(I’m afraid you’ll have to find a way to read the article if you want to know what that kidney is doing in that last paragraph.)

The belief that there are natural laws of finance

I continue the discussion of Frédéric Lordon’s Jusqu’à quand, which contains an explanation of the practices that made the 2008 crash inevitable that has yet to be translated into English although it is more specific and complete than Margot Robbie in a bubble bath or celebrity chef Anthony Bourdain making fish stew.  Here is a quotation that grapples directly with the most dangerous of the many illusions promoted by the manufacturers of mathematical models, namely that the objectivity of such models can be separated not only from the empirical observations needed to confirm and perfect them but also from need for a conceptual framework in which the question of the model’s objectivity can be raised.   Lordon argues that quantitative (probabilistic) models of finance are meaningless if there is no reason to believe that finance is governed by natural laws:

Obviously the most devoted partisans of quantitative finance will argue that any imperfection is transitory and remind us how the development of science is progressive but irresistible; even if today’s models still make a few mistakes, there is no problem that won’t eventually give way to hard work and research.  There are nevertheless reasons to think that this optimism will come up against a fundamental and insurmountable obstacle, rooted in the very question of knowing whether it is possible, and if so how far, to grasp financial risk through the calculus of probabilities.    Transcribing risk in the language of probability is such a common practice that it is never called into question.  The modelers, who consider the question trivial, are thus barely aware of the — absolutely non-trivial — theoretical choices they undertake when they make the hypothesis that the prices of financial assets are governed by this or that probabilistic law. … Of all the tools offered by the calculus of probability, the so-called “Gaussian” law is the one most commonly used … because it’s the simplest to manipulate.  But Gaussian laws have the unfortunate property of considering large price variations as events of minuscule probability… even though they are frequently observed in financial reality.  [Thus there is a competition to find the most realistic law…]  But the more frenetic the search for the “right hypothesis” becomes, the more one loses sight of the essential point…:  the belief that one will someday find the “right probability density” amounts to the belief that there are natural laws of finance.  This belief can be given the name of “objective probabilism” because it presupposes that there objectively exists a certain law of probability — “we’ll find it in the end” — that governs the price of assets.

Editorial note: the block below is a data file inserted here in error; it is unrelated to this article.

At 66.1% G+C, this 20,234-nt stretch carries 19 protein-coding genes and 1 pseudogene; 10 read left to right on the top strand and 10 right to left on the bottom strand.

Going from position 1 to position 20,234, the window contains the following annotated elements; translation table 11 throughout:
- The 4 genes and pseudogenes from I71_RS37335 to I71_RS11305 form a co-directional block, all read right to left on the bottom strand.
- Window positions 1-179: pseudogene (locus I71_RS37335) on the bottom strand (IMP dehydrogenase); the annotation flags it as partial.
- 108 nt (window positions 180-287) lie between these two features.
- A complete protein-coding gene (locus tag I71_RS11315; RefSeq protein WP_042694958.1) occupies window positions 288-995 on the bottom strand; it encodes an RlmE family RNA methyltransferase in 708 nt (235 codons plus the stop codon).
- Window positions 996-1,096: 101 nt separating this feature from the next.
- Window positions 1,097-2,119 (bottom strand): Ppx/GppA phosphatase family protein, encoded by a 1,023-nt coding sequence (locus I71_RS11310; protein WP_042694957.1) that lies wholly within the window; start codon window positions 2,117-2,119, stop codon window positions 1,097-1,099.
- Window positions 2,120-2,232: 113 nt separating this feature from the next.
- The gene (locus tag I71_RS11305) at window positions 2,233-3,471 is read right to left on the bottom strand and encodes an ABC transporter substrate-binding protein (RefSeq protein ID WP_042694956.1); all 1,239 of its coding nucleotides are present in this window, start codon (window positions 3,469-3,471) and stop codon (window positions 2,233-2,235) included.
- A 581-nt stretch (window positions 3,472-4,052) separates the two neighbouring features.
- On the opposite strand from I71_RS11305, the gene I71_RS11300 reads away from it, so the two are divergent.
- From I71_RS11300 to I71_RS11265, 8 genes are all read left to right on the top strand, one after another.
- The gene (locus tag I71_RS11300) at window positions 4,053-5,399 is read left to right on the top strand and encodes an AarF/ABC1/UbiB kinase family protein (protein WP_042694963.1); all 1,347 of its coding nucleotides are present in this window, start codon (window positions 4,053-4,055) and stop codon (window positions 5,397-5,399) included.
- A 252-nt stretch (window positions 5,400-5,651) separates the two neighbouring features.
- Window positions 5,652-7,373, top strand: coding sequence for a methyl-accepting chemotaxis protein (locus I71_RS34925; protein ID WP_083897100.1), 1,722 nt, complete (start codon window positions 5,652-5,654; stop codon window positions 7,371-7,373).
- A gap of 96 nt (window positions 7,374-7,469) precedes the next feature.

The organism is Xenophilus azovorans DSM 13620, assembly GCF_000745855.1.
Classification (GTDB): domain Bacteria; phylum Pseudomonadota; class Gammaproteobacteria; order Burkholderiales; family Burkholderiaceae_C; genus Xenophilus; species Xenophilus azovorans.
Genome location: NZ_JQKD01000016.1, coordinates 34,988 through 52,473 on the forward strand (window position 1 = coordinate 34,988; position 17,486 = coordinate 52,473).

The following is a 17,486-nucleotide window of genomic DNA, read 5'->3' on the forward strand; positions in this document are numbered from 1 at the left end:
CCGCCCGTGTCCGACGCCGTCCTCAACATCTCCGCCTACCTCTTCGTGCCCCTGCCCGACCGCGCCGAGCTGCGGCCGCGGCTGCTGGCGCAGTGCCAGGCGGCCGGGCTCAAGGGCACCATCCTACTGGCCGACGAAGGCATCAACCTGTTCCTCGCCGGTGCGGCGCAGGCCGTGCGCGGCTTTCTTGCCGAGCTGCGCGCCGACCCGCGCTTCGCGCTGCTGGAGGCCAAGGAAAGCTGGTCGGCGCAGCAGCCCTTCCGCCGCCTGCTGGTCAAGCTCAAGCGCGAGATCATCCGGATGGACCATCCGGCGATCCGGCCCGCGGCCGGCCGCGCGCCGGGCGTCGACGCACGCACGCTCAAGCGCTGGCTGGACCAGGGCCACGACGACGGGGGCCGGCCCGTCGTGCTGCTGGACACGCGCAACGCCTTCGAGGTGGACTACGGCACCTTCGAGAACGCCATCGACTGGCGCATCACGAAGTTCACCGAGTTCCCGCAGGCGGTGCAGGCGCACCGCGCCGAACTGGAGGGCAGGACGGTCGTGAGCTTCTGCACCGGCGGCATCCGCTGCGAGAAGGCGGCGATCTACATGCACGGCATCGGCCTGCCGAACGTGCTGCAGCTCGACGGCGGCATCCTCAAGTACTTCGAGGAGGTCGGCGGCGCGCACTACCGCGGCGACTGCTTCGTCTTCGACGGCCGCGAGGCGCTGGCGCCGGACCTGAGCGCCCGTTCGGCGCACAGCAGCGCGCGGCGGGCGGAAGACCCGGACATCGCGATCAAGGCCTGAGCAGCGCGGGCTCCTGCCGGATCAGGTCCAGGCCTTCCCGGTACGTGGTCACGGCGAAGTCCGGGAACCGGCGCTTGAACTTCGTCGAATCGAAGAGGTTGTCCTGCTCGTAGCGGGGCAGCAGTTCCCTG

Lordon finds more credible an “alternative approach,” which he associates with the name of André Orléan, according to which

“the” probability density doesn’t fall from the sky of “objective natures” but is rather the endogenous product of the interaction of financial operatives.  … It’s the radical modification of the configuration of interactions between operatives, expressed notably by the brutal variation of the degree of heterogeneity (or homogeneity) of behaviors, that produces the regime shift, and the qualitative transformation of the relevant probability density.

Students of dynamical systems will recognize the similarity to the language of René Thom’s catastrophe theory.  Lordon continues:

If one is absolutely set on maintaining the notion of law to describe the phenomena of finance — and the observation can be extended to all the phenomena of economics — one must bear in mind that the laws in question are not natural and invariant but rather temporary, variable, and contingent.   If one wishes, one can therefore preserve the general probabilistic framework but only after amending it substantially… where quantitative finance believes firmly in an objective probabilism, what one could even call a transcendent probabilism, there is in reality only an immanent probabilism:  the laws of probability do not fall to earth from a heaven of ideas, they emerge from below, shaped by the concrete interactions of agents — another way to rediscover that God doesn’t exist.

The last few words notwithstanding, here we see Lordon on the road to Spinozism.  We will not follow him there, but rather draw the conclusion that, if “There is no alternative,” the formula associated with Margaret Thatcher, it’s because the decision-makers, the Powerful Beings, as they are called in MWA, have contrived to make alternatives impossible.  It’s certainly not because alternatives are mathematically unthinkable.

 

The alternative is to change the frame

Lordon at Bourse du Travail

Frédéric Lordon at the Bourse du Travail, Paris, April 20 (March 51), 2016